Humble brag ...

Tesla (TSLA) - Get Report  shares surged in pre-market trading Thursday after the clean-energy carmaker said it burned through less cash over the past three months, and plans to double the pace of production for its key Model 3 sedan, even as it posted a wider-than-expected second quarter loss amid questions of the health of its overall finances.

Tesla's net loss for the three months ending in June came in at $718 million, or $3.06 per share, the company said, wider than the $2.90 per share loss that analysts had projected, although excluding some one-off items, that figure narrowed to $2.45 per share. The group burned through $740 million in cash over the three month period, but that figure was well below the $900 million expected by analysts and suggests, given the ramp-up the company has executed in order to meet Model 3 production, a more cost-focused carmaker. 

That view may have been bolstered by a more disciplined performance from founder and CEO Elon Musk on the company's conference call with analysts and investors that followed the after-the-bell earnings release, during which he apologised for remarks he made earlier in the year about "boring" and "bone head" questions and suggested he's more focused on debt and cost reductions than issuing ever-increasing production targets that stretch the company's ability to perform.

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"At a production rate of 7,000 cars a week, we believe we can be sustainably profitable from Q3 onwards," Musk told investors. "We're going to try to raise that rate of the Model 3 production steadily in the coming quarters and try to get to the 10,000 cars a week number as soon as we can."

"From an operating plant standpoint, from Q3 onwards, I really want to emphasize our goal is to be profitable and cash-flow positive for every quarter, going forward," he added. "Now obviously, if there's a big recession or there's a severe force majeure event that interrupts the supply chain, that's not always possible, but we're confident that in, provided the economy is roughly where it is today or reasonably good and there's not a big force majeure event that ... I feel comfortable achieving a GAAP income positive and cash flow positive quarter every quarter from here on out. "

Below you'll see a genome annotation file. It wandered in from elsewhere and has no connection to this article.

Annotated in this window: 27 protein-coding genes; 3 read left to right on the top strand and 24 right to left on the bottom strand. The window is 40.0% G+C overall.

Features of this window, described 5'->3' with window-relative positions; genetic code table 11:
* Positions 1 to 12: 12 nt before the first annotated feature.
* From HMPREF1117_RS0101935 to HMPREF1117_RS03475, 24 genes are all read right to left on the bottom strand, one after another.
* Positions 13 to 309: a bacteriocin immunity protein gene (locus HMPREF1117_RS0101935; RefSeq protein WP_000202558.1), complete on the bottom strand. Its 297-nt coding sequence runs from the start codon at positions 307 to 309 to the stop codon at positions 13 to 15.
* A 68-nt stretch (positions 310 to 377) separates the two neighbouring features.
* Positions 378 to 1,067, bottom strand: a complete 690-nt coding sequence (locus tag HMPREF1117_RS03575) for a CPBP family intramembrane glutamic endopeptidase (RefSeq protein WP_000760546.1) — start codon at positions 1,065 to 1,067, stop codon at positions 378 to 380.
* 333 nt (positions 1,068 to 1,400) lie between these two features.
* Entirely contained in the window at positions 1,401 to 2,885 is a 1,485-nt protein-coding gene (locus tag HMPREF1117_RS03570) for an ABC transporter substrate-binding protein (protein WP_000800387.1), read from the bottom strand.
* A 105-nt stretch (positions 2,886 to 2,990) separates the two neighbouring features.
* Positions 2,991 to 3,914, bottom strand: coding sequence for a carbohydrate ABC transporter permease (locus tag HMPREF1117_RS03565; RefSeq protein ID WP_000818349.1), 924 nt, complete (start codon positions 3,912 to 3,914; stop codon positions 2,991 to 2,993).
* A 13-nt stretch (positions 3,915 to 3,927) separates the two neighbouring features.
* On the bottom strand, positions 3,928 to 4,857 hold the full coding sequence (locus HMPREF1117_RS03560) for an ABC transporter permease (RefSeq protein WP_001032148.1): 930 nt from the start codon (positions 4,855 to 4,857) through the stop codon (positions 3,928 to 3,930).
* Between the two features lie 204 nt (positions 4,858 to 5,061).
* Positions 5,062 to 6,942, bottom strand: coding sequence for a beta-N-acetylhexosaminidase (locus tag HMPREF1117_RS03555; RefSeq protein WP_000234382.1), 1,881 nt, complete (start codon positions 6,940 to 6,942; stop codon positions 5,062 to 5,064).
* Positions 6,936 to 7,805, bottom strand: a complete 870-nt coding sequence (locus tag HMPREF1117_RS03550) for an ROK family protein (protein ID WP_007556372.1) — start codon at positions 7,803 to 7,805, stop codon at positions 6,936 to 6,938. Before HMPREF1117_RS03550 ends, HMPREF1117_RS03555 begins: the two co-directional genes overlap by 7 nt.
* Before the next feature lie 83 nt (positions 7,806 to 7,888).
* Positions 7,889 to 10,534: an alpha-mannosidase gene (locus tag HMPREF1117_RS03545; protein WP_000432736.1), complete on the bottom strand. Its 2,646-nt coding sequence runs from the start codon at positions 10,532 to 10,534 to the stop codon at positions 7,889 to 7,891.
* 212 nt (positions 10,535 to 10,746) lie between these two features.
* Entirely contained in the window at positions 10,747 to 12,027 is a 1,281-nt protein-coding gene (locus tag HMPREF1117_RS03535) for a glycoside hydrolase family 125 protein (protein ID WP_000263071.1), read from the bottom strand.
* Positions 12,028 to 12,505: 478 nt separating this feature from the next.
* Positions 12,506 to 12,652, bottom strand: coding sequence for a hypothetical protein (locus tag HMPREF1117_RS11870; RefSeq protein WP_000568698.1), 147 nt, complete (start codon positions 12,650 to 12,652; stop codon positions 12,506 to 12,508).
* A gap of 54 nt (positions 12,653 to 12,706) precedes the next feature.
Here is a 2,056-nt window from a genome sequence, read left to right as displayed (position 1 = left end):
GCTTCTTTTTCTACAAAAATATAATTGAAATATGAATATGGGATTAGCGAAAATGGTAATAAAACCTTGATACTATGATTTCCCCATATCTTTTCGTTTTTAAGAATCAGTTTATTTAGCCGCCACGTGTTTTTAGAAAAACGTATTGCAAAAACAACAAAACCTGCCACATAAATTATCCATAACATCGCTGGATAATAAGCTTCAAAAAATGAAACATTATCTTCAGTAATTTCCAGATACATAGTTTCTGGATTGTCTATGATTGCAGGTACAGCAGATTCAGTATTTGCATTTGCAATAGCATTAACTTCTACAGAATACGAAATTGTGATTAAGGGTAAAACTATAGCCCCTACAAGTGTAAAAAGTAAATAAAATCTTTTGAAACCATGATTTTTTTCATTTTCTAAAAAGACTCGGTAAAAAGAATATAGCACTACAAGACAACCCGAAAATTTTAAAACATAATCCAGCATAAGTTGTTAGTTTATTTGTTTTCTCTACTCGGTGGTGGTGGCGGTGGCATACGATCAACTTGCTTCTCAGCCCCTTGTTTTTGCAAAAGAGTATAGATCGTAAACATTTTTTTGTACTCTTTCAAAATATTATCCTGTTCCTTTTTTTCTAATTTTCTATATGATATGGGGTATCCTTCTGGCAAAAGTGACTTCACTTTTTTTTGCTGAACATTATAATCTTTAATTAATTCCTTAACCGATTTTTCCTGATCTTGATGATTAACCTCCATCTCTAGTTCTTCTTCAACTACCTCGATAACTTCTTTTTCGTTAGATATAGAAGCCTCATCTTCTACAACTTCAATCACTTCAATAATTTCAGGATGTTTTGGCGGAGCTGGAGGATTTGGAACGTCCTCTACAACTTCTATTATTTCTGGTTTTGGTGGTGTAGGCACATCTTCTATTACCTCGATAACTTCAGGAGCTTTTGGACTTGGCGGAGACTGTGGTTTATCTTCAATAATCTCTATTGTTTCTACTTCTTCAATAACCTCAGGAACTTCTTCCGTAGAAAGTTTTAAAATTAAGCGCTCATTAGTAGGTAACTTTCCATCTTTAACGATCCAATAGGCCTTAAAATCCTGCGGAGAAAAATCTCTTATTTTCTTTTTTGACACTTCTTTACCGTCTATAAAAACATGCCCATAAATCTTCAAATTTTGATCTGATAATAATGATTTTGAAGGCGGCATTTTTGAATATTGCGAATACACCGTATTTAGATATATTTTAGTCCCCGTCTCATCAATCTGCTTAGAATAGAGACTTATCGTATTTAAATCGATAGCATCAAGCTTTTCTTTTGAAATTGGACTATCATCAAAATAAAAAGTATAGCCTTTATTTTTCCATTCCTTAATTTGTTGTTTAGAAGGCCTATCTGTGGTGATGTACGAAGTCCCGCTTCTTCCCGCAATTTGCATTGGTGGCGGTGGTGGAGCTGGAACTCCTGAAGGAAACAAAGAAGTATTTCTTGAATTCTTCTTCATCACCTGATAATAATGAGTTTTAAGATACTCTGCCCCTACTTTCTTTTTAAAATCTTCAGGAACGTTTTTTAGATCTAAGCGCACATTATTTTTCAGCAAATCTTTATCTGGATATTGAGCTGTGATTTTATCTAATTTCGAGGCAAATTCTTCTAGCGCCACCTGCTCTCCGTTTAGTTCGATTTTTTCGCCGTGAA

Tesla shares were marked 8.47% higher in pre-market trading, indicating an opening bell price of $326.31 each, a move that would take the stock to its highest level since July 2 and value the Palo Alto, Calf.-based group at $55.4 billion, overtaking General Motors (GM) - Get Report as America's biggest car company. 

Tesla said it plans to produce 55,000 Model 3s, which sell at around $49,000 each, during the current quarter, a figure that suggests a weekly average production rate of 4,230, a figure it hopes to boost to around 6,000 by the end of August with a gross profit margin of 15% in the third quarter and 20% in the final three months of the year.  

Musk also said the company will use its renewed cost-cutting focus and cash-flow generation to pay off debt.

"I don't mean refi-ing them, I mean paying them off. For example, there's a convert that's coming due soon, a couple hundred million, $900 million, something like that," he told investors. "We expect to pay that off with internally generated cash flow."

"Are we running low on money? The answer is no," Musk insisted. Tesla's reported cash pile of $2.2 billion, however, is the lowest in two years.

Asked how Tesla will fund massive projects like a China Gigafactory, he said that it would turn to Chinese banks. "I think our default plan would be to essentially use a loan from the local banks in China and fund the Gigafactory in Shanghai with local debt... we certainly could raise money but I think we do not need to."

Musk also denied that a notice from the SEC is preventing Tesla from raising money, per the rumor that a Wells notice is what's keeping the company from fundraising.